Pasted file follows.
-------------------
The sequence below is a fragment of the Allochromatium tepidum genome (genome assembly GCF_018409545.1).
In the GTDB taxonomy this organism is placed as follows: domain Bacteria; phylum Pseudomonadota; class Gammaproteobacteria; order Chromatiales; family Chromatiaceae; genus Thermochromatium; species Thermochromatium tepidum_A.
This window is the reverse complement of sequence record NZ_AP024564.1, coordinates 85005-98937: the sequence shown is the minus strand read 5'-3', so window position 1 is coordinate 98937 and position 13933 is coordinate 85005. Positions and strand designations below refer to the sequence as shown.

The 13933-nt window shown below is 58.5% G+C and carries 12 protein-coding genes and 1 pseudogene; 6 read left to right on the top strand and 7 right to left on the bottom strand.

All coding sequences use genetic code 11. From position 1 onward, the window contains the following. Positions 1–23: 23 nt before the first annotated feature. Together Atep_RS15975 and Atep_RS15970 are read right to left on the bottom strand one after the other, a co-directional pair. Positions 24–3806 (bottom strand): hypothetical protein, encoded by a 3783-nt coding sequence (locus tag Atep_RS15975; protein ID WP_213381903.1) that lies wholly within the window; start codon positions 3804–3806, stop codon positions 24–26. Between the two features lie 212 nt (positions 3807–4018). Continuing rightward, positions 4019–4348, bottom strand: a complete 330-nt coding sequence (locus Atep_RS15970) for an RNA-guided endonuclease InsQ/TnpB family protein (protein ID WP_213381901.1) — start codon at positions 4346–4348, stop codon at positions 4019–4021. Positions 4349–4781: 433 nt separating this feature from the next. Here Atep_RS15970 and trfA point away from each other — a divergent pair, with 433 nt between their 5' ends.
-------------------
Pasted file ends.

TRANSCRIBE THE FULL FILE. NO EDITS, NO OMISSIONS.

The sequence below is a fragment of the Allochromatium tepidum genome (genome assembly GCF_018409545.1).
In the GTDB taxonomy this organism is placed as follows: domain Bacteria; phylum Pseudomonadota; class Gammaproteobacteria; order Chromatiales; family Chromatiaceae; genus Thermochromatium; species Thermochromatium tepidum_A.
This window is the reverse complement of sequence record NZ_AP024564.1, coordinates 85005-98937: the sequence shown is the minus strand read 5'-3', so window position 1 is coordinate 98937 and position 13933 is coordinate 85005. Positions and strand designations below refer to the sequence as shown.

The 13933-nt window shown below is 58.5% G+C and carries 12 protein-coding genes and 1 pseudogene; 6 read left to right on the top strand and 7 right to left on the bottom strand.

All coding sequences use genetic code 11. From position 1 onward, the window contains the following. Positions 1–23: 23 nt before the first annotated feature. Together Atep_RS15975 and Atep_RS15970 are read right to left on the bottom strand one after the other, a co-directional pair. Positions 24–3806 (bottom strand): hypothetical protein, encoded by a 3783-nt coding sequence (locus tag Atep_RS15975; protein ID WP_213381903.1) that lies wholly within the window; start codon positions 3804–3806, stop codon positions 24–26. Between the two features lie 212 nt (positions 3807–4018). Continuing rightward, positions 4019–4348, bottom strand: a complete 330-nt coding sequence (locus Atep_RS15970) for an RNA-guided endonuclease InsQ/TnpB family protein (protein ID WP_213381901.1) — start codon at positions 4346–4348, stop codon at positions 4019–4021. Positions 4349–4781: 433 nt separating this feature from the next. Here Atep_RS15970 and trfA point away from each other — a divergent pair, with 433 nt between their 5' ends.